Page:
Benjamin Disraeli (dihz-RAY-lee), born in London on December 21, 1804, was the son of Isaac D’Israeli, a well-known literary commentator and biographer. Like the title character of his sensational first novel, Vivian Grey, he was privately educated—chiefly in his father’s library—and took the Grand Tour of Europe as a young man. He chafed at his law studies and with a powerful self-assurance wrote a quick succession of shallowly brilliant novels: The Young Duke, Contarini Fleming, and The Wondrous Tale of Alroy, as well as a number of political pamphlets and a trio of burlesque extravaganzas, The Voyage of Captain Popanilla, Ixion in Heaven, and The Infernal Marriage. Then, despite the handicaps of his Jewish heritage and his foppish manners, he brazenly experimented with politics. Failing as a radical, he was elected to Parliament as a Tory, as part of a group of young radical conservative ministers dubbed “Young England.” Out of this experience he wrote his three best-known novels, Coningsby, Sybil, and Tancred. They deal specifically with the “two nations” debate, a phrase Disraeli himself coined to describe what he saw as a divided country. He gave up his writing temporarily, married in 1839 the widow of his colleague Wyndham Lewis, then gradually rose to be three times Chancellor of the Exchequer, and, finally, prime minister from 1867 to 1868 and again from 1874 to 1880, alternating with his great political rival, the Liberal William Gladstone.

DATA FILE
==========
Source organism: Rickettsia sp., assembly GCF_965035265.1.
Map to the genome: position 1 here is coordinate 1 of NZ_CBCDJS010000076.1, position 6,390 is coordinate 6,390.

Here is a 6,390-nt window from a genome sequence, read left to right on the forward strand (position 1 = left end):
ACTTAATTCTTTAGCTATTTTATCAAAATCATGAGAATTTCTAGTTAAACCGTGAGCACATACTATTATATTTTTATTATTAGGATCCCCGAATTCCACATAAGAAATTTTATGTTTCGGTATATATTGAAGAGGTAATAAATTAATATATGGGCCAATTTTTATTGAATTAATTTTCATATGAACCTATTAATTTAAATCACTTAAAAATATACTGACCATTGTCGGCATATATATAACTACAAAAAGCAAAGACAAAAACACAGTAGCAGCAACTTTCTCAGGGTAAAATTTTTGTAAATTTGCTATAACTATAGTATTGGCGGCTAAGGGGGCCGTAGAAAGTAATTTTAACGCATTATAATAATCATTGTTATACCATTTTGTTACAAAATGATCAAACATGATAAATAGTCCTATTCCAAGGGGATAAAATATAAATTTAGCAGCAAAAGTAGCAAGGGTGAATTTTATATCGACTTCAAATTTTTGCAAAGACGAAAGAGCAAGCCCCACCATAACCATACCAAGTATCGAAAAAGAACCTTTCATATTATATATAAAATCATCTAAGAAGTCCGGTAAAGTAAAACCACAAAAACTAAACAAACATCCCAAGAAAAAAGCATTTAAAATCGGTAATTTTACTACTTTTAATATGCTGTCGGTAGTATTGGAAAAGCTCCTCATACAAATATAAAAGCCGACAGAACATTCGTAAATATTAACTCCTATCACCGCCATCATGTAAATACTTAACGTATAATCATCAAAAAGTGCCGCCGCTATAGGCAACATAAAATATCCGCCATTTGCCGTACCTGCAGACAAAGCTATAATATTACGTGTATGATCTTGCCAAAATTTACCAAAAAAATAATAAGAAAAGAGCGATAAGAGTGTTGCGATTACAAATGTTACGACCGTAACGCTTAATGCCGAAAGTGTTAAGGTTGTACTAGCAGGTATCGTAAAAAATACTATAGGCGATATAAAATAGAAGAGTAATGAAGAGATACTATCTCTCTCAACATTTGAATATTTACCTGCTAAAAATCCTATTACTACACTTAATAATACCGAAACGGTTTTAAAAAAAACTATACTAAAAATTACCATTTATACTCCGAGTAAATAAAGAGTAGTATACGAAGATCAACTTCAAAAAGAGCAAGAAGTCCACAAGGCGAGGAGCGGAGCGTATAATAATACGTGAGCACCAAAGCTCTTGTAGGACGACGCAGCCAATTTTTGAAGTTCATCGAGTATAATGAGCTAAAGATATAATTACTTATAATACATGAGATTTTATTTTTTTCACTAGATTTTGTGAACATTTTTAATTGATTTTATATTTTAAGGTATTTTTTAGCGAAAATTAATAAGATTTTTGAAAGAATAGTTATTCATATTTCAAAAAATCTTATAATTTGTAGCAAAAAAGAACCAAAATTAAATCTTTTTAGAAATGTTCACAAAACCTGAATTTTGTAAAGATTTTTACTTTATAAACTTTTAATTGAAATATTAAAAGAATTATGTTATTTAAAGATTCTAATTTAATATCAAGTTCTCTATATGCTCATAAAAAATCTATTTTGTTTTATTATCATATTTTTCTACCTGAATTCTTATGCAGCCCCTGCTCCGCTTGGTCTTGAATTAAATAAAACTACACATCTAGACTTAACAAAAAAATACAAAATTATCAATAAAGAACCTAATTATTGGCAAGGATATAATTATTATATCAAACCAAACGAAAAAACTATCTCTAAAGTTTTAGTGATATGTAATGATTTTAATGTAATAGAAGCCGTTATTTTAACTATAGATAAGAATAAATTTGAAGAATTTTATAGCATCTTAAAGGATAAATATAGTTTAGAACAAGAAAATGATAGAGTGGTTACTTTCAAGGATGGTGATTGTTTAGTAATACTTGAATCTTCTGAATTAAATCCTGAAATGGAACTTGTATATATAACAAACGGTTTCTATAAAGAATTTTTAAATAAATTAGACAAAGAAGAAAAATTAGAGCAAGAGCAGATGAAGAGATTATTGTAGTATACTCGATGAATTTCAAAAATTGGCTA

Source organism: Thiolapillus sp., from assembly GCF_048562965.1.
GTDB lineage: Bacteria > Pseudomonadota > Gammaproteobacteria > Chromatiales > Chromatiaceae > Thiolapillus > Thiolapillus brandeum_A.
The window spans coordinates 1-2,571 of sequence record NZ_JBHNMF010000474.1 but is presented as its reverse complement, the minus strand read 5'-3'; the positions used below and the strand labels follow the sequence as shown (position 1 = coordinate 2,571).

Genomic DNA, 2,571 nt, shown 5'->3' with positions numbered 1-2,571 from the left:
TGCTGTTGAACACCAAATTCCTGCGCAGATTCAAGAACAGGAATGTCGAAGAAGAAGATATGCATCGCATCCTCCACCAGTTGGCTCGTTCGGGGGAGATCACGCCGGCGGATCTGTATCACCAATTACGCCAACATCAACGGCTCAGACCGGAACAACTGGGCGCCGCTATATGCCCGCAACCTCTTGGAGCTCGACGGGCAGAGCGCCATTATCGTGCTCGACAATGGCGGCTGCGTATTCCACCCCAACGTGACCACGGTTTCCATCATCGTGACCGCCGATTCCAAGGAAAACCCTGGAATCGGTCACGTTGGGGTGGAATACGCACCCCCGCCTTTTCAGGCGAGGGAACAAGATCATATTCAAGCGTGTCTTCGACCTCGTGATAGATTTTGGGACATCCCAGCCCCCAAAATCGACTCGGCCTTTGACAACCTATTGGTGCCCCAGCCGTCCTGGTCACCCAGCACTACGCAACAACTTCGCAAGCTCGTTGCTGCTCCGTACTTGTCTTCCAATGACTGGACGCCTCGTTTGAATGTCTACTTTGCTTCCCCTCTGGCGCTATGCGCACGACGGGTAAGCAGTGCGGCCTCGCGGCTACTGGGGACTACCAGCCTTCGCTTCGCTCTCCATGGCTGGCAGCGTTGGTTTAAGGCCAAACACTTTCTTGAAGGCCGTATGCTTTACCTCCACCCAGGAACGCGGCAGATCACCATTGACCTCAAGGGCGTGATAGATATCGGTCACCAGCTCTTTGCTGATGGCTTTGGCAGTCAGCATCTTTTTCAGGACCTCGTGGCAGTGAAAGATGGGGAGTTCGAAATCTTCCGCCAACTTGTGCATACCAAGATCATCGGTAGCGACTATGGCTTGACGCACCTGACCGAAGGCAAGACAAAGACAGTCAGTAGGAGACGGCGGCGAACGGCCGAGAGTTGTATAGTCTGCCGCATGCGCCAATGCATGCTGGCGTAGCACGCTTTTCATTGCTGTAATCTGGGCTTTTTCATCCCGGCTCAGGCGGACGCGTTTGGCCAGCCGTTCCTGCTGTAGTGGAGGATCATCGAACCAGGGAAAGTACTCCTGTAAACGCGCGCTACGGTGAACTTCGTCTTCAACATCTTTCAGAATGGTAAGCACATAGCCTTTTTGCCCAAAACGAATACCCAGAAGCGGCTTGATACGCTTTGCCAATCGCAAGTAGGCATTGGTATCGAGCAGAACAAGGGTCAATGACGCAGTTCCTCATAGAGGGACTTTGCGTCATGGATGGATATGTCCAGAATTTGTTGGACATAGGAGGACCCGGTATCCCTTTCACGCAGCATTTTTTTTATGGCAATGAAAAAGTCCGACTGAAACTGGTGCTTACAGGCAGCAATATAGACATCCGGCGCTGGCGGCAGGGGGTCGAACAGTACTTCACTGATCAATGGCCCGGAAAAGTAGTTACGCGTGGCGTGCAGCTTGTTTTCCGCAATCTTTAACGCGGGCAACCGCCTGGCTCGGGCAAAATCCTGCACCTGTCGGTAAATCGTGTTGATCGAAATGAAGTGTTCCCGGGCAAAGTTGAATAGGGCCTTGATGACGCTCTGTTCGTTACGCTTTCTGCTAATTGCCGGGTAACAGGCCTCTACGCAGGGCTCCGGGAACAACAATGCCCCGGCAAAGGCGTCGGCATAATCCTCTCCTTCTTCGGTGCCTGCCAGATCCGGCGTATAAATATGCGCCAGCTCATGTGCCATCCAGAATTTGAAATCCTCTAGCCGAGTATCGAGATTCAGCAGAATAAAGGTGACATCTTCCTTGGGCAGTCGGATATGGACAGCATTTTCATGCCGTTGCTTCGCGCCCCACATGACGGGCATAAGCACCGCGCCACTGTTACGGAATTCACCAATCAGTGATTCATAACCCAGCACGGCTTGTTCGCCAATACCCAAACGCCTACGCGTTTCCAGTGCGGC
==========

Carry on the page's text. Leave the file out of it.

During his second term of office, when he was knighted, Disraeli took a name from his first novel and became the first earl of Beaconsfield. In his later years, he resumed his writing; he also became an intimate friend of Queen Victoria. Disraeli died in London on April 19, 1881.